So, the biggest hook about the Sneasel family is that they’re ice-types, but don’t seem to be especially icy at a glance. Her color palette isn’t big on cold hues, and weasels aren’t exactly known for living specifically in cold regions – they’re found just about everywhere in the world.
To get an explanation, we have to once again go back to yōkai and folklore.
Sneasel is pretty specifically based on the kamaitachi, a weasel-like creature who rides on the wind and cuts into your skin with limbs like sickles. This is apparently one of those folk tales where details vary from region to region, but at least one blames them on the work of some evil god, and another claims that their wounds leave no blood, as it’s being sucked away. Gross.
While kamaitachi ride around on air currents, and most of those moves are associated with the “Flying” type, Sneasel herself isn’t much of a bird – plus, we’ve already got a dark bird, anyway. Instead, Sneasel’s look latches onto the fact that the kamaitachi is especially blamed on the “cutting” effect of freezing winds and the non-bleeding damage left by frostbite, so that turns into an association with blizzards and frigid climates. It happens to line up pretty well with the double-meaning of having a cold disposition, so while it’s a bit of a walk to get there, it works out in the end.
Her name even triples up on this: “Sneasel” contains “sneaky”, “weasel”, “sneeze” (for the Ice type), and – if you want to read very generously – a Scottish word “sneesl” for oncoming rain or snow. Oddly, her original Japanese name (Nyura) is more in reference to painting her as a back-alley critter, from “nyuu” (mewing) and “nora” (stray) – but hey, it’s probably an easier reference to get and communicates the right idea about her nature. The French localizers seem to have missed the boat a bit, though, as their name of leprechaun-ferret is… a very broad interpretation of what this thing actually is, unless I’m misunderstanding non-Hollywood leprechauns.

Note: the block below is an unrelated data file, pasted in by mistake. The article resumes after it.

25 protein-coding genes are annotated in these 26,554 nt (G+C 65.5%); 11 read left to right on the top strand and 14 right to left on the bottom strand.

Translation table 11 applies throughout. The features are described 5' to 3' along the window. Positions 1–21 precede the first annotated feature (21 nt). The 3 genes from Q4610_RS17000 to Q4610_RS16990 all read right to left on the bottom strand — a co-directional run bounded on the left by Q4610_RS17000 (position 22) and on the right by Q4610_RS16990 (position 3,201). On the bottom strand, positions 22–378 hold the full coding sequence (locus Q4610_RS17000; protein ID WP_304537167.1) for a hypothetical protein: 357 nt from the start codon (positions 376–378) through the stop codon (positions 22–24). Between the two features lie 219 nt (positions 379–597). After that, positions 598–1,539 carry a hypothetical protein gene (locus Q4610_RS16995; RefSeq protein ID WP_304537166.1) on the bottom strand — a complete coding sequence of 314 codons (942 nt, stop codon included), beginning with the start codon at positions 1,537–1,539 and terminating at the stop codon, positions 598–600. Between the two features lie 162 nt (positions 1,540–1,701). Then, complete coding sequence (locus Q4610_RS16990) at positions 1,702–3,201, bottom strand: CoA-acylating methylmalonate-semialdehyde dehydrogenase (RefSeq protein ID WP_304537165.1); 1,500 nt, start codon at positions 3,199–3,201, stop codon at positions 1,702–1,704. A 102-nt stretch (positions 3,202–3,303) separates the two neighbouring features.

There are a lot of wonderful things about how Sneasel and Weavile are characterized, from tree-climbing to how they plague breeders, but my favorite might be how they of all monsters get extensive notes on pack behavior. As a pre-evolution, they team up for smash-and-grabs on nests of eggs, but ultimately bicker about who gets to eat the ill-gotten goods. Weavile, on the other hand, is much more organized, staking out prey and moving as small, coordinated strike teams. Even from their first appearance – in a movie well ahead of their game debut – Weavile are almost always seen in at least a pair, and are all the more dangerous for it.
The best example – if a bit grim – comes from Ultra Sun & Ultra Moon, noting that Sneasel will overzealously stalk and ambush Sandshrew on their own and attack so relentlessly that they damage their own claws on the critters’ hard hides. Weavile, on the other hand, will team up to have one attacker flip the Sandshrew over so the other can get at its soft belly, then the two will divide the spoils. Why do we let adolescents travel in these open wilderness again, with or without companions?
The other thing I really wish we’d be shown is Weavile markings. They apparently come in hundreds of regionally-unique patterns, each marking territory for a different pack. This sounds like aggressive behavior – and really impressive, at that, since they’re found marred into boulders – but apparently there are those who catalog and appreciate it. Huh; that sounds a lot like other visual marks that real-life packs get stereotyped for leaving around their territory.